Q: Our tenant passed away and left us with a house full of personal belongings. What are our legal obligations regarding all of this property? –Mary R.

A: The tenant’s personal belongings should be given only to someone with legal authority. Just who that person is depends on the size of your tenant’s estate and whether he left a will or other estate planning document. Here are the options:

  • The executor. People who write a will usually name an executor (sometimes called the personal representative). The executor gets the property. If the tenant left enough valuable property, the executor will have a probate court order showing his authority (sometimes called "letters testamentary"). If someone appears and says he or she is the executor, ask for the original court order. Look for a court stamp on the first page a signature from the judge.
  • The inheritors. If the tenant didn’t leave a will, or if the value of the property is below a specified threshold, there won’t be a probate proceeding or a court-authorized executor. In this case, you may release property to the persons entitled (under the terms of a will or state law) to inherit it. Usually, the inheritors must give you a signed, sworn statement (affidavit or declaration signed under penalty of perjury) stating that they are entitled to the property; the particulars depend on state law.
  • The administrator. If the tenant died without a will but left more than a certain amount of property (each state has its own rules), the probate court will appoint an administrator to wind up the affairs. Ask the administrator to show you the court order.
  • The successor trustee. A probate-avoiding living trust transfers someone’s personal property to a trust, thereby avoiding the need for probate when the owner dies. If your tenant set up a trust, the person you’ll encounter is called the successor trustee. Ask to see the original trust document, signed and notarized.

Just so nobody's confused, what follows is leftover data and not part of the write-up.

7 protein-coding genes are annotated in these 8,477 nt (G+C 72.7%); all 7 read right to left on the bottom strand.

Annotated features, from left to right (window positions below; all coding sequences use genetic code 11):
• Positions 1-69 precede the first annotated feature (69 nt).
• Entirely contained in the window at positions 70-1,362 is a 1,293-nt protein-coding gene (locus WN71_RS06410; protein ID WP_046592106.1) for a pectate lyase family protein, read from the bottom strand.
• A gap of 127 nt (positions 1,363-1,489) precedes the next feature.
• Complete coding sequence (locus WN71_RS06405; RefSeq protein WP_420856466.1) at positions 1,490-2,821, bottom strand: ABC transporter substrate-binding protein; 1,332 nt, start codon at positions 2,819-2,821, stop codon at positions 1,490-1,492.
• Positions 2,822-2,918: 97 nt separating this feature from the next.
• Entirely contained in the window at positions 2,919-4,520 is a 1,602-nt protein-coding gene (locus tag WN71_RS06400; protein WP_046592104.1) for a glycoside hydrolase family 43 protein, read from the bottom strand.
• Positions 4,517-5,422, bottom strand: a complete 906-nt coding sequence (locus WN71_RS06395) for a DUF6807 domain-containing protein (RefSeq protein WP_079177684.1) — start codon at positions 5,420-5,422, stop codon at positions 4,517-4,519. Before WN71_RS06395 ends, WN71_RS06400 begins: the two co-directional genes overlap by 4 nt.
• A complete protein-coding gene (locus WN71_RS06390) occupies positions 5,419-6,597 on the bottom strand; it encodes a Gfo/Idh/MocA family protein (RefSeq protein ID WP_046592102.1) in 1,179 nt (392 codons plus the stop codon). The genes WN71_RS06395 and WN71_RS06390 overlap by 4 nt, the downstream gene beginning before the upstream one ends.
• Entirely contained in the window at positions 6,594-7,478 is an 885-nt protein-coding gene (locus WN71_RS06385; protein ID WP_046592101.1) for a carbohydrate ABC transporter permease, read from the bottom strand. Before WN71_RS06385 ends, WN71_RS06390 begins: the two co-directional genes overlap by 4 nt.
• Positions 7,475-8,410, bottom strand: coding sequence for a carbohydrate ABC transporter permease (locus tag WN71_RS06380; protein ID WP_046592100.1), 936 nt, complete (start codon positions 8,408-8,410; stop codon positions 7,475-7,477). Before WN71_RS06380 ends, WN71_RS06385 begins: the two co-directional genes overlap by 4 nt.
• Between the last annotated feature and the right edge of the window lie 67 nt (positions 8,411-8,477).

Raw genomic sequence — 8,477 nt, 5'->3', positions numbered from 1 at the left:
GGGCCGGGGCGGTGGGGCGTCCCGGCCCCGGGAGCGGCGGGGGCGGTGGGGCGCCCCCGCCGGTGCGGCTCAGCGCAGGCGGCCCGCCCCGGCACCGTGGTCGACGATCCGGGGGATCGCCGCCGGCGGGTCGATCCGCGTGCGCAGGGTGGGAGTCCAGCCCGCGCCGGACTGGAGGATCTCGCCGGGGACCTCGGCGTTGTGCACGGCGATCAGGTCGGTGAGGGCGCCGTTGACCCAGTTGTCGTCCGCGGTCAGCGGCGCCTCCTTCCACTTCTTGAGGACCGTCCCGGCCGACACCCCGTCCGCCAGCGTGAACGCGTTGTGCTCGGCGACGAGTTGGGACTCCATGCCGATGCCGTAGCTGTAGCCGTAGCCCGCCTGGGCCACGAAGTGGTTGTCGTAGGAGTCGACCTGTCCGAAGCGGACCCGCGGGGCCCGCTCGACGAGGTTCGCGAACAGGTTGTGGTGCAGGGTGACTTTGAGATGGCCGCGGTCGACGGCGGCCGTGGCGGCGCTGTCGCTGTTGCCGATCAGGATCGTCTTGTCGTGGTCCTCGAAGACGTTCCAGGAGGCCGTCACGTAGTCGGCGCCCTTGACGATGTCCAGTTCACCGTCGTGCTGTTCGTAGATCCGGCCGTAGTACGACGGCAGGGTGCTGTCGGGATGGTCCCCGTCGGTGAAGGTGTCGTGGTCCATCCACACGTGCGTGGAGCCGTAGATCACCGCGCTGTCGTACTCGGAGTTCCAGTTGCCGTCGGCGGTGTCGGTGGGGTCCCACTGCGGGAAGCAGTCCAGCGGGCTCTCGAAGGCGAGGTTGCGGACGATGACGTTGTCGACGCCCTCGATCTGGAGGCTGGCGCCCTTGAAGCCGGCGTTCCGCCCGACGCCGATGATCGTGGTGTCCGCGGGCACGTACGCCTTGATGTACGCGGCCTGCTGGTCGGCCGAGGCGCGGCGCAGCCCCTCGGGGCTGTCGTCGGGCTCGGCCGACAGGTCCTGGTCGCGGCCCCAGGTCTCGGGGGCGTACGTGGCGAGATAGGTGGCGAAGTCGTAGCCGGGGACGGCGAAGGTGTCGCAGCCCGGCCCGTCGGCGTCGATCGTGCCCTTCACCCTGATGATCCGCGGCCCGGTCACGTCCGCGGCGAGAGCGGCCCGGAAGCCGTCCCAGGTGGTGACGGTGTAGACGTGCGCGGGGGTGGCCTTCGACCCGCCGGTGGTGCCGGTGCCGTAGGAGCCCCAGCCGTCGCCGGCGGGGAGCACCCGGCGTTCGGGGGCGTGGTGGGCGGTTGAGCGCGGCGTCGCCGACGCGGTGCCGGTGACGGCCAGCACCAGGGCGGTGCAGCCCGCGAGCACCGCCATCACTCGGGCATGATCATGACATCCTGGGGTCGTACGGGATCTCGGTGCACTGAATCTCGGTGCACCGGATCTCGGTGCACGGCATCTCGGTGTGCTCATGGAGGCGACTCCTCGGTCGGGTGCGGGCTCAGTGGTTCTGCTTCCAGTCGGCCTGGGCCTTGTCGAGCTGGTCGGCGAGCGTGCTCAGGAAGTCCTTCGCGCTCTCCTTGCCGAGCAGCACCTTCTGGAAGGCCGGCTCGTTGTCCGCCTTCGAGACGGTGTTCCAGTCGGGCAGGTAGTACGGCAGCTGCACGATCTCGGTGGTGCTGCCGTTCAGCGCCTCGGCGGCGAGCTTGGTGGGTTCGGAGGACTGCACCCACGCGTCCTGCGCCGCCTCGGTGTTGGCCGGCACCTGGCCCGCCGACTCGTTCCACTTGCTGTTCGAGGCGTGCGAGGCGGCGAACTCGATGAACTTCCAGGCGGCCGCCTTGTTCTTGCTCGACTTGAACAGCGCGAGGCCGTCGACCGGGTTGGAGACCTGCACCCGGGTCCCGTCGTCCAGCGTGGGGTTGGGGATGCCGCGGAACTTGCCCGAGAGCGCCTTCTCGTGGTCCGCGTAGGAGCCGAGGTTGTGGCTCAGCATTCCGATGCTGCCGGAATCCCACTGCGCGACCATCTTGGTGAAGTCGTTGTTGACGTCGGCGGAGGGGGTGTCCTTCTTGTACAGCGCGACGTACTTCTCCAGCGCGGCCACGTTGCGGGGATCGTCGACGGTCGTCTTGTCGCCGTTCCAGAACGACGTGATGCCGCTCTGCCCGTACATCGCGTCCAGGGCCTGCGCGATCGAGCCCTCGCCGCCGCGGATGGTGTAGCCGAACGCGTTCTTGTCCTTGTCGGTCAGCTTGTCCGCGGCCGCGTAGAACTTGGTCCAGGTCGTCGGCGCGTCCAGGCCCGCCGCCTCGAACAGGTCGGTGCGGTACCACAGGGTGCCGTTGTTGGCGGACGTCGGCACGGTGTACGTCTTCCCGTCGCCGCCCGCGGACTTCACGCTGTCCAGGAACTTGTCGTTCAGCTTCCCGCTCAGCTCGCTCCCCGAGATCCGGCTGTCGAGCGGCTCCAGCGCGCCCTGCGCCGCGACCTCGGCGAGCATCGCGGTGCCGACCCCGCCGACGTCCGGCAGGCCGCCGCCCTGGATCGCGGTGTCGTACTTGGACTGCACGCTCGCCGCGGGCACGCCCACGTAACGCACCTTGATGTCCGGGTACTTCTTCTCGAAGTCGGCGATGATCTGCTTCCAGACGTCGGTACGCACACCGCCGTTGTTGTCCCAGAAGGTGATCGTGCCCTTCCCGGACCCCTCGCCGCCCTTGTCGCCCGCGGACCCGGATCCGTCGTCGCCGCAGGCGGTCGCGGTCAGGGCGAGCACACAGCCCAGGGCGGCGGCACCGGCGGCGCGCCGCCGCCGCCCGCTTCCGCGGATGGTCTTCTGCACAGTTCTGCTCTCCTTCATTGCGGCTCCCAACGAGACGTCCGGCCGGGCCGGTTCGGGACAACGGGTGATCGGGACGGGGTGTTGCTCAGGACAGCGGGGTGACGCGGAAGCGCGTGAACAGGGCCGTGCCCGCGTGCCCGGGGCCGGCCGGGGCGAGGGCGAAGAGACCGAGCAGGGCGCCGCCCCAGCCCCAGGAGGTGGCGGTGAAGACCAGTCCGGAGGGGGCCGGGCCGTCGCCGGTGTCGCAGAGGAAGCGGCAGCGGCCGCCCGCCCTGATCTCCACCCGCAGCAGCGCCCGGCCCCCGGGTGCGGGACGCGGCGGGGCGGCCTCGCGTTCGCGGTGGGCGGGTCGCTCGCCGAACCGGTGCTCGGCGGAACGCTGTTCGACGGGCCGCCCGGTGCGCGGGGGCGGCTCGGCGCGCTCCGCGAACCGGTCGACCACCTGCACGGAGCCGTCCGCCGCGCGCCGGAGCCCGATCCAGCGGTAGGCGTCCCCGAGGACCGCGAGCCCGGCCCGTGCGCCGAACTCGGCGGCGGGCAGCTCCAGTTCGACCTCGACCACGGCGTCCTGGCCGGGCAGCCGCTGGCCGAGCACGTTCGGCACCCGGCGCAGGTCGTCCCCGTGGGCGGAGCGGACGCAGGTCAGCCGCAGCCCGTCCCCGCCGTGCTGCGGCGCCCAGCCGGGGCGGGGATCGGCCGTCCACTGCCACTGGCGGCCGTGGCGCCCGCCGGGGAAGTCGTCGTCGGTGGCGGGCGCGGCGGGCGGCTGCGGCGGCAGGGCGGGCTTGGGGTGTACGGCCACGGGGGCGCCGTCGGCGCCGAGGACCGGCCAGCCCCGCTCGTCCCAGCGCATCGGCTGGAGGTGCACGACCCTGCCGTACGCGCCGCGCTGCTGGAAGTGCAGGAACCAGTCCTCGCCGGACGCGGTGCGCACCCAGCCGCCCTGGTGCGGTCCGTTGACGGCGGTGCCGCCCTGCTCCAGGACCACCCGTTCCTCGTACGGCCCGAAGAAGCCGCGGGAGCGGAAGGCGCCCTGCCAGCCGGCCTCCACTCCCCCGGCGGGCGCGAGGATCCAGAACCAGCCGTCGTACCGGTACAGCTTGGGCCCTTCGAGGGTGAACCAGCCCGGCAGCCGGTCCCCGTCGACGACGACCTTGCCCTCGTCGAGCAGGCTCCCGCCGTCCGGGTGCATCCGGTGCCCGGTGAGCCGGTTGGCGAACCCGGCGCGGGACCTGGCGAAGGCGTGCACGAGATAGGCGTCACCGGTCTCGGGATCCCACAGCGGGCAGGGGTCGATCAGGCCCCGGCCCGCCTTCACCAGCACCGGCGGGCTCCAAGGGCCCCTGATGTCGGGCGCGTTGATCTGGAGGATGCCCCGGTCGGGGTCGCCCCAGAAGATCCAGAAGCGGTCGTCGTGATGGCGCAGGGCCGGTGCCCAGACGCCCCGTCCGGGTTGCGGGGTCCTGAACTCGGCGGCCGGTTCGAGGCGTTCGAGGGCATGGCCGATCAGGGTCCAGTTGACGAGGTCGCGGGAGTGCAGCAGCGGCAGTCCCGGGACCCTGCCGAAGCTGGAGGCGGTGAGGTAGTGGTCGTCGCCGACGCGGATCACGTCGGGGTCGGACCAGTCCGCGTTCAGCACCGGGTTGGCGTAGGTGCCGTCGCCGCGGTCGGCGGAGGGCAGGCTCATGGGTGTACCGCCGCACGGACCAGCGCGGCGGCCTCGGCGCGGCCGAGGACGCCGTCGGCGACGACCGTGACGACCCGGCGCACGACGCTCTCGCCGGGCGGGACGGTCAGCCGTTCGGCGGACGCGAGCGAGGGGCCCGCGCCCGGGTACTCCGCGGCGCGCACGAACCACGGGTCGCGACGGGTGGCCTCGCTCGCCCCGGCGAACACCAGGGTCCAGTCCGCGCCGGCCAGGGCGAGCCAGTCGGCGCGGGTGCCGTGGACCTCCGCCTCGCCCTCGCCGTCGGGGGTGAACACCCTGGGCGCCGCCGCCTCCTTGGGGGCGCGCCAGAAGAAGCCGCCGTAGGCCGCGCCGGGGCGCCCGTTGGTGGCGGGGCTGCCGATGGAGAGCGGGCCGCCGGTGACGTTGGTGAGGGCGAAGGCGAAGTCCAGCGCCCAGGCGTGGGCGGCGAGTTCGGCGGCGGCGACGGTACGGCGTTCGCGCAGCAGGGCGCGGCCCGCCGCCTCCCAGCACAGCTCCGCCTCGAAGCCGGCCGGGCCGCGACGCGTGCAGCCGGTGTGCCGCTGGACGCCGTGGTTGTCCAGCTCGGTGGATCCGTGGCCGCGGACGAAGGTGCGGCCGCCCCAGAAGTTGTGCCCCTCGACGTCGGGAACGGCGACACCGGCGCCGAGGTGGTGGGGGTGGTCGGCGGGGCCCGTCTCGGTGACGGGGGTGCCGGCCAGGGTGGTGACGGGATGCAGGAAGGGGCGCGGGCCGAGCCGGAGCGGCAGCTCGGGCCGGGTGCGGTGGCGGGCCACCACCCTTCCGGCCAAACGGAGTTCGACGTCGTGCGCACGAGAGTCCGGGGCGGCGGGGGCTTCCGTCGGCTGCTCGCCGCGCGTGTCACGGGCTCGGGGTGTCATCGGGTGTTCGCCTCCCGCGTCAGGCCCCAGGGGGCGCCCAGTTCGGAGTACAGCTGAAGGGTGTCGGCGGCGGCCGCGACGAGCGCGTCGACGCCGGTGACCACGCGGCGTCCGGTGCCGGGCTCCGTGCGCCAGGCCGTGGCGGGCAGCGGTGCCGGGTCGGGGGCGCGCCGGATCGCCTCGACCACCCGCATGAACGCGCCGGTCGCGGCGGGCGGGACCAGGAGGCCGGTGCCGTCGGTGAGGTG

If someone shows up and claims to have the right to the tenant’s belongings, how can you make sure that this person is, in fact, entitled to the items? Ask for a current picture ID and a legal document (one of those listed above) conferring authority.

Q: My landlord is charging me the cost of replacing the stove in my apartment after it accidentally caught on fire last week. Isn’t that something that the owner should replace at his own expense, because he owns the appliance and already has insurance that covers for accidents like the one that happened? –Bassam F.

A: The key to answering your question lies in what you mean by "accidentally caught fire." Who caused the accident? Either you (or another resident or guest) accidentally caused the fire, or the stove malfunctioned due to no act of yours.

Let’s look at the first possibility: While cooking, you did something that accidentally caused a fire. When people accidentally cause damage to other people’s belongings, they are financially responsible, regardless of whether the other party has insurance to cover the loss.

The landlord’s property policy covers damage to the structure due to fire, and also damage to specified contents. If the landlord owns the stove, chances are it’s covered. But think for a minute about what will happen if the landlord makes a claim on his policy: The insurance company will cover, but there’s a deductible, which the landlord will have to pay. Even if he demands that you reimburse him, which he’d be within his rights to do, he will have made a claim, which is something that people don’t like to do unless they have to. It’s far better to simply demand that you pay upfront for the consequences of your carelessness.

On the other hand, if the fire is the result of no act of yours, but simply the consequence of a faulty or worn-out piece of equipment, making you pay is not right. Landlords pay for upkeep that isn’t the fault of tenants, not tenants.

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